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Tort Reform Gaining Momentum.

The Economist reports that momentum is gathering behind tort reform in America.

"Next week Arlen Specter, a Republican senator, is set to introduce a bill that is intended to break the deadlock over asbestos litigation while limiting the exposure of firms and insurance companies to future claims. Bill Frist, the Senate majority leader, hopes to bring a bill to change the rules on class-action lawsuits to the chamber’s floor by the week after. Yet more action is promised to limit pay-outs in medical-malpractice lawsuits.

Most Americans agree that matters have got out of hand. According to figures from Tillinghast-Towers Perrin, an insurance consultancy, tort-system costs amounted to $246 billion in 2003—excluding vast settlements agreed by tobacco companies (see chart). That represented 2.2% of GDP, compared with just 0.6% in 1950 and 1.3% by 1970, when the tort industry began to flex its muscles. Tort costs grew by some 15% in 2001, by only a slightly less the year after, and by 5.4% in 2003. The main factor was a considerable rise in liabilities connected with asbestos claims. Mr Bush believes that much of this huge sum is money that companies should not have to part with."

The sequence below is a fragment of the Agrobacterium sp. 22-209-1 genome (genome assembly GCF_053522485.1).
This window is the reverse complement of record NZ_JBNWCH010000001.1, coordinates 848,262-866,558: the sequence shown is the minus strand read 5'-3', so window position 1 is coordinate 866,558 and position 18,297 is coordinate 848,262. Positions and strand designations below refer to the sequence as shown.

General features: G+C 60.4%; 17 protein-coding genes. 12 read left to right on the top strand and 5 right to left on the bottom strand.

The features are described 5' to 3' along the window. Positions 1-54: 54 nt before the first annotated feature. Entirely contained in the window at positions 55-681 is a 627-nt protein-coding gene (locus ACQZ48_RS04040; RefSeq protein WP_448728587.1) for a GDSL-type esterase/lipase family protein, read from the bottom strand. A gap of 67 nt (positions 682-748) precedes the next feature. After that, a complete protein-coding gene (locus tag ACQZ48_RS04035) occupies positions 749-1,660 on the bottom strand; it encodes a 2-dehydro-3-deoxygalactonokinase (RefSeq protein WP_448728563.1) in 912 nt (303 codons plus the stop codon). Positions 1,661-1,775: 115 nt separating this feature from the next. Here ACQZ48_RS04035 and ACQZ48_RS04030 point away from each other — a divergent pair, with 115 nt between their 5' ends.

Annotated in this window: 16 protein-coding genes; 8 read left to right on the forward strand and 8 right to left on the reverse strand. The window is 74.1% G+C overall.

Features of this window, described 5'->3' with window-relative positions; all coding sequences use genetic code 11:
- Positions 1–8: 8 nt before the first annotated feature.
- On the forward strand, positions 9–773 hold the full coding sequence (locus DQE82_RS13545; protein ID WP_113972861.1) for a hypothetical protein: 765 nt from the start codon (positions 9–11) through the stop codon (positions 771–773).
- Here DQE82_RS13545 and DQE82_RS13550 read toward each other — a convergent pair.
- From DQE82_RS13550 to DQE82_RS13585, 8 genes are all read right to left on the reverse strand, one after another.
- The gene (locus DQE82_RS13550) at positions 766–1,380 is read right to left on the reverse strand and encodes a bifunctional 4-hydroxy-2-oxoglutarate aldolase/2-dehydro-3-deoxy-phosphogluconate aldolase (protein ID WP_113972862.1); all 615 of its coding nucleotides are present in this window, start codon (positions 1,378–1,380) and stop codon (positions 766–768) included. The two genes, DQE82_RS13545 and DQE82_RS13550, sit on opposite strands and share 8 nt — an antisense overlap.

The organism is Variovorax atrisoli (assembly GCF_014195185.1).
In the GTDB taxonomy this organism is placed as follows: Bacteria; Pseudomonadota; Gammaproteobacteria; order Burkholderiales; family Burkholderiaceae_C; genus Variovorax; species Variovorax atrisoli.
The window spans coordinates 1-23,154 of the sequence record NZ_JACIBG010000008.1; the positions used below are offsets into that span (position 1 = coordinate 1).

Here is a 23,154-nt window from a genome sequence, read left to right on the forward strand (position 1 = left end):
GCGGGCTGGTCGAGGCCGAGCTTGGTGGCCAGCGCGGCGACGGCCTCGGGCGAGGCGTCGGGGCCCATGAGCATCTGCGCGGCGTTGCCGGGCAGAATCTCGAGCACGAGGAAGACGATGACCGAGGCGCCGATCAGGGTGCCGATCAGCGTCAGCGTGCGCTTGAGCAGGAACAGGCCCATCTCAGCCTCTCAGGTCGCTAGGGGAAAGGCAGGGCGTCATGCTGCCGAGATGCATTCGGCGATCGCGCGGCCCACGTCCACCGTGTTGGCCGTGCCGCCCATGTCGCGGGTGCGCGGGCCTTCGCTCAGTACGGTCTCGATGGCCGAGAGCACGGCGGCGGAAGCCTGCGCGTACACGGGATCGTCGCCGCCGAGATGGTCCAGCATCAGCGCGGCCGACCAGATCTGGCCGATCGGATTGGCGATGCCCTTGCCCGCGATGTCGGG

Click on the chart to view larger version:

The United States is probably the most litigious society in the world. People sue for the most absurd reasons. Some people sue for legitimate reasons but demand absurd sums of money.

The most significant and necessary part of tort reform is in the medical field. Doctors are natural prey for trial lawyers; sometimes it is deserved, when a doctor is clearly negligent and directly responsible for loss of health or life, but more often than not, good doctors are sued for simply having the misfortune to treat an individual with a penchant for suing.

The United States is losing many good doctors, particularly doctors who perform delicate, highly-specialized, and difficult procedures, because of skyrocketing medical malpractice insurance costs and a general fear of being sued. Imagine if John Kerry and John Edwards had been elected. Tort reform would have been dead upon inauguration.

WILLisms.com will follow the fight over tort reform in 2005 and beyond.

Posted by Will Franklin · 27 January 2005 11:53 AM